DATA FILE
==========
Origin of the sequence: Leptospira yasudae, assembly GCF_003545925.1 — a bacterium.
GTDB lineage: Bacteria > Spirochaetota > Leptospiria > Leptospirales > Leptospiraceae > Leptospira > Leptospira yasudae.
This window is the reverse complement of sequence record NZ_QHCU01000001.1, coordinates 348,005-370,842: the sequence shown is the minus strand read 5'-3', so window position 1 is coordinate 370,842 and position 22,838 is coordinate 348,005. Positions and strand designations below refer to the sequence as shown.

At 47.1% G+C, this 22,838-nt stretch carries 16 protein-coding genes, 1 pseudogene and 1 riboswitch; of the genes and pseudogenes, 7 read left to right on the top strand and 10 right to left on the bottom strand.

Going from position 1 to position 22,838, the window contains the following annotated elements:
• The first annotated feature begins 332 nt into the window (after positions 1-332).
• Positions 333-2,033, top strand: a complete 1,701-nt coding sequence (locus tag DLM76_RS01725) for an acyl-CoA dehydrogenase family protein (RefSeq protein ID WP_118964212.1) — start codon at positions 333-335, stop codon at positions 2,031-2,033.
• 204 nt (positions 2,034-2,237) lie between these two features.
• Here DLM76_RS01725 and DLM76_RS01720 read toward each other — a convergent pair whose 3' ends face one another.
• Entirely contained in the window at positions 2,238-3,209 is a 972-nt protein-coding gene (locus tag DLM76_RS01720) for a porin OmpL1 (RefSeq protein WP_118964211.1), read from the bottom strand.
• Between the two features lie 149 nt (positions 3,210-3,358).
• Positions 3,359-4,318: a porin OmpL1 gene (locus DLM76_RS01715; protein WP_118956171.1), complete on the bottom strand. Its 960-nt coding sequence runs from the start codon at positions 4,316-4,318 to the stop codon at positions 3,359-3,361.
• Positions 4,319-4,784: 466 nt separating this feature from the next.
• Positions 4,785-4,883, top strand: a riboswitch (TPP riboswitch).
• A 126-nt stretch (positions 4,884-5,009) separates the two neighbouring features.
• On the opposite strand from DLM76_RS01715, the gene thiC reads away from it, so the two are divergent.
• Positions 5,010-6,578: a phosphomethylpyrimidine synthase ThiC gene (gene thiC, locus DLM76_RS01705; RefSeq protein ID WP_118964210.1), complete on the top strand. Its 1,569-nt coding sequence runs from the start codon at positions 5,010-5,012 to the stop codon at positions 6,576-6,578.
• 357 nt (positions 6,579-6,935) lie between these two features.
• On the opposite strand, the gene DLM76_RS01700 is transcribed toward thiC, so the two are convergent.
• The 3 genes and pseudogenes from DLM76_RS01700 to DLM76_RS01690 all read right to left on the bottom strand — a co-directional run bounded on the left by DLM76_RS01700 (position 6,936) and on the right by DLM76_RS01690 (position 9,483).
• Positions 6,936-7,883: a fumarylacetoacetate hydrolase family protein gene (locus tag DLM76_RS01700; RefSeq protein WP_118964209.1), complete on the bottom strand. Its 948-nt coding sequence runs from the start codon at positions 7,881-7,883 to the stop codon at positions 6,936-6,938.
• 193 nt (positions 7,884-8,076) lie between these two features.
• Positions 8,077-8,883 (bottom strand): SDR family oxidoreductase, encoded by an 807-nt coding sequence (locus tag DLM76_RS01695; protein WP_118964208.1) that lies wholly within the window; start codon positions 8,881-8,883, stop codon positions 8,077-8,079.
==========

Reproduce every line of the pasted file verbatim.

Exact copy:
Origin of the sequence: Leptospira yasudae, assembly GCF_003545925.1 — a bacterium.
GTDB lineage: Bacteria > Spirochaetota > Leptospiria > Leptospirales > Leptospiraceae > Leptospira > Leptospira yasudae.
This window is the reverse complement of sequence record NZ_QHCU01000001.1, coordinates 348,005-370,842: the sequence shown is the minus strand read 5'-3', so window position 1 is coordinate 370,842 and position 22,838 is coordinate 348,005. Positions and strand designations below refer to the sequence as shown.

At 47.1% G+C, this 22,838-nt stretch carries 16 protein-coding genes, 1 pseudogene and 1 riboswitch; of the genes and pseudogenes, 7 read left to right on the top strand and 10 right to left on the bottom strand.

Going from position 1 to position 22,838, the window contains the following annotated elements:
• The first annotated feature begins 332 nt into the window (after positions 1-332).
• Positions 333-2,033, top strand: a complete 1,701-nt coding sequence (locus tag DLM76_RS01725) for an acyl-CoA dehydrogenase family protein (RefSeq protein ID WP_118964212.1) — start codon at positions 333-335, stop codon at positions 2,031-2,033.
• 204 nt (positions 2,034-2,237) lie between these two features.
• Here DLM76_RS01725 and DLM76_RS01720 read toward each other — a convergent pair whose 3' ends face one another.
• Entirely contained in the window at positions 2,238-3,209 is a 972-nt protein-coding gene (locus tag DLM76_RS01720) for a porin OmpL1 (RefSeq protein WP_118964211.1), read from the bottom strand.
• Between the two features lie 149 nt (positions 3,210-3,358).
• Positions 3,359-4,318: a porin OmpL1 gene (locus DLM76_RS01715; protein WP_118956171.1), complete on the bottom strand. Its 960-nt coding sequence runs from the start codon at positions 4,316-4,318 to the stop codon at positions 3,359-3,361.
• Positions 4,319-4,784: 466 nt separating this feature from the next.
• Positions 4,785-4,883, top strand: a riboswitch (TPP riboswitch).
• A 126-nt stretch (positions 4,884-5,009) separates the two neighbouring features.
• On the opposite strand from DLM76_RS01715, the gene thiC reads away from it, so the two are divergent.
• Positions 5,010-6,578: a phosphomethylpyrimidine synthase ThiC gene (gene thiC, locus DLM76_RS01705; RefSeq protein ID WP_118964210.1), complete on the top strand. Its 1,569-nt coding sequence runs from the start codon at positions 5,010-5,012 to the stop codon at positions 6,576-6,578.
• 357 nt (positions 6,579-6,935) lie between these two features.
• On the opposite strand, the gene DLM76_RS01700 is transcribed toward thiC, so the two are convergent.
• The 3 genes and pseudogenes from DLM76_RS01700 to DLM76_RS01690 all read right to left on the bottom strand — a co-directional run bounded on the left by DLM76_RS01700 (position 6,936) and on the right by DLM76_RS01690 (position 9,483).
• Positions 6,936-7,883: a fumarylacetoacetate hydrolase family protein gene (locus tag DLM76_RS01700; RefSeq protein WP_118964209.1), complete on the bottom strand. Its 948-nt coding sequence runs from the start codon at positions 7,881-7,883 to the stop codon at positions 6,936-6,938.
• 193 nt (positions 7,884-8,076) lie between these two features.
• Positions 8,077-8,883 (bottom strand): SDR family oxidoreductase, encoded by an 807-nt coding sequence (locus tag DLM76_RS01695; protein WP_118964208.1) that lies wholly within the window; start codon positions 8,881-8,883, stop codon positions 8,077-8,079.